Late medieval music and performance – Andrew Kirkman


Hello my name is Andrew Kirkman, I’m Peyton
and Barber Professor of Music here at the University of Birmingham and basically I work
on late medieval music or renaissance music, depending on your choice – music of the 15th
century. I study all aspects of music and culture at
that period. So I study the style of music. I study historiography, how it’s been received
in recent times. And most recently I’ve finished a book on musical life at the Cathedral Church
of Saint-Omer in northern France. As anyone who works on this field will know, the origins
of all the composers of this period, their development in the earliest stages began in
a maîtrise or a choir school in Northern France, so I’m looking at the developments
of choir boys and what they performed – how they lived, how they were nurtured, how they
were taught and then the career progression after that. Because from that point on you
could enter into any of the great choirs and there was certainly a lot of interest, even
at the very highest level, in getting the best singers that you could and the north
of Europe, northern France and the Low Countries was the incubation chamber of all the musicians
of this period. I also perform music of this period. I’ve
made a dozen recordings now on Hyperion Records with my group the Binchois Consort. Music
by English composers, including John Dunstaple, Walter Frye – we’ve now recorded all of Walter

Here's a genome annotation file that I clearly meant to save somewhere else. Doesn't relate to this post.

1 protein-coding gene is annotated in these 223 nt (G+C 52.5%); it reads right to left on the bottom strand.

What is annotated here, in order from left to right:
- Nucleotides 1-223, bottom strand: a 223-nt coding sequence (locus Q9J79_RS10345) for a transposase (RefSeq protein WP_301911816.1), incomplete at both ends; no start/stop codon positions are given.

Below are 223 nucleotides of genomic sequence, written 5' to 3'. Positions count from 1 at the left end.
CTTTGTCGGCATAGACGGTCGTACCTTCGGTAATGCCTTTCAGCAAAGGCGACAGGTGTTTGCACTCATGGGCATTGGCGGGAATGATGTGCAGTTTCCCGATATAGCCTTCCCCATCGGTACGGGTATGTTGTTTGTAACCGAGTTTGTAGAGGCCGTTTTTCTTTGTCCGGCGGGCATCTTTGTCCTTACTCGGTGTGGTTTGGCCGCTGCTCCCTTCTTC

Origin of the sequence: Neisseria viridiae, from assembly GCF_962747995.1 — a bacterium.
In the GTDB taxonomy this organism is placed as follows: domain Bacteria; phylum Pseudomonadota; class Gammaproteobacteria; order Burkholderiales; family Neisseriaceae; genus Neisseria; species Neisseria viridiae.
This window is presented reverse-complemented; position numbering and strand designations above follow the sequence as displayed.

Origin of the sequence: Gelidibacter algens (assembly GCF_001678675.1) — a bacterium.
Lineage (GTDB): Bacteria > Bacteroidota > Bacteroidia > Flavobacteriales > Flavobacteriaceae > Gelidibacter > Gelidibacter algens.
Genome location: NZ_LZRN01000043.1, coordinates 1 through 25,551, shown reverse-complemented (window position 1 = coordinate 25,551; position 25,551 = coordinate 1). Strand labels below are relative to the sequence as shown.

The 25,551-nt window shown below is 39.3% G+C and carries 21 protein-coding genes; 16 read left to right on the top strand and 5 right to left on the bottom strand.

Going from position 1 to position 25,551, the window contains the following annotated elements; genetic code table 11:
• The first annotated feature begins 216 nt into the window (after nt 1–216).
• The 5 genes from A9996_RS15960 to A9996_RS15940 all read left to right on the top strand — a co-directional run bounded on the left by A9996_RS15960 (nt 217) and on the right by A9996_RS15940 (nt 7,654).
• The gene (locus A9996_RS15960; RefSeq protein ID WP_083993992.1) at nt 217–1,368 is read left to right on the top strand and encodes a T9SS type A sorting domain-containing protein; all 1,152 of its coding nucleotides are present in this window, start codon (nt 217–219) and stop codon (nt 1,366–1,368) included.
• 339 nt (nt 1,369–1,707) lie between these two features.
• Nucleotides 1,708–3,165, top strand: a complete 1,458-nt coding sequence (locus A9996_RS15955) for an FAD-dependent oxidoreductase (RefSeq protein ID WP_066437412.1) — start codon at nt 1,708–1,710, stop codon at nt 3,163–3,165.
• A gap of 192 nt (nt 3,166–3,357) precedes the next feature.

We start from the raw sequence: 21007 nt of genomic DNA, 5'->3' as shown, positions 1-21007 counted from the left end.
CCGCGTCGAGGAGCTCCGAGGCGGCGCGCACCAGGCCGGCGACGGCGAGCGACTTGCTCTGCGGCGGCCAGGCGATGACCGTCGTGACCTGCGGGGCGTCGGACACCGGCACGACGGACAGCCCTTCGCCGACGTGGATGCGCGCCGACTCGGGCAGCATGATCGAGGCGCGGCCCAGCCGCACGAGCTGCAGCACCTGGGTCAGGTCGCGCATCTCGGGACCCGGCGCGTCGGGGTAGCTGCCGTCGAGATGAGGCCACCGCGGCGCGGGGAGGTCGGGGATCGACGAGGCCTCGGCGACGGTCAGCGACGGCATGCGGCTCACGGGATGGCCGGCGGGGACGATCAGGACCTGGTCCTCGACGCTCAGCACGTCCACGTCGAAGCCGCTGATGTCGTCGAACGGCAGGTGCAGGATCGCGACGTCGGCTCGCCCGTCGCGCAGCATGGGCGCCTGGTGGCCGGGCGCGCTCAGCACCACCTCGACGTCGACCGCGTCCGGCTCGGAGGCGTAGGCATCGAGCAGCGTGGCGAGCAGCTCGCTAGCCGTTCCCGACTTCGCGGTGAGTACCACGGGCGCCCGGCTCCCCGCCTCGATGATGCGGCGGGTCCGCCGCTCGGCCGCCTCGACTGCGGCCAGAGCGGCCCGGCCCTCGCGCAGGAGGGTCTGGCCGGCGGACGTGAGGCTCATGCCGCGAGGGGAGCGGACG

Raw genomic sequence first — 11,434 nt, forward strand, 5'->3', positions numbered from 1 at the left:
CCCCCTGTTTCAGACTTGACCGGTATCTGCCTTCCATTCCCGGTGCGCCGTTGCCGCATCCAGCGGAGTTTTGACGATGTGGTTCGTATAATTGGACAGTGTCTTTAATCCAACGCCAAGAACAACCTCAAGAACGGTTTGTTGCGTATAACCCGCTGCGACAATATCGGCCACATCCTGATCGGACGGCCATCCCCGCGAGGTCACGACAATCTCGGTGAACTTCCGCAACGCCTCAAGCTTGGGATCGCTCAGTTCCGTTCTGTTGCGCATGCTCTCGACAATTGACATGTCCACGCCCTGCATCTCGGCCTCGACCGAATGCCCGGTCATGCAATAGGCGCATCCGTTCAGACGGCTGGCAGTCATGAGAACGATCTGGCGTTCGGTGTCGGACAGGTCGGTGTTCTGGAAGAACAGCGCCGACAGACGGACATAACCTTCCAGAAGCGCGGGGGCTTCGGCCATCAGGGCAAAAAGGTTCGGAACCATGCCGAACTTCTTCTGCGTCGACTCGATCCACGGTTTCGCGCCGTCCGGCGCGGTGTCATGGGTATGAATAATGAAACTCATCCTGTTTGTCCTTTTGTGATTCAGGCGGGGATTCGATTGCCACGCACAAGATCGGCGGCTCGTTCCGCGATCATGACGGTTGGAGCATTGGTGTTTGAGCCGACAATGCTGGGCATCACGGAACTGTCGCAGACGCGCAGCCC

Frye’s masses. A lot of music by Guillaume Dufay. And other composers like Josquin and
so forth. And all of these recordings really embody aspects of my research. The most recent
group of recordings that we put together including the very latest one – Music for St Katherine
– have been concerned with music and late medieval alabaster, which were great exports
from this country coevally. And celebrated exactly the same things – they were directed
towards saints, as well as to Christ and aspects of Christ’s life. We’ve combined the music with very richly
and sumptuously illustrated programmes. Programme booklets. Including images of these alabaster.
Saints and so forth. And that’s a project which has kind of morphed out into working
with galleries. We have a project, a nascent project with the Castle Museum in Nottingham
where we’re going to put together a little cubicle, as it were, which will involve music,
sound, smells, lights and humidity that people can experience in a confined space or an enclosed
space at any rate. I like to think that what I do besides having
an academic merit does actually engage with patrimony and with local culture and speaks
to a broader public including children and interested amateurs, concert-goers and so
on.

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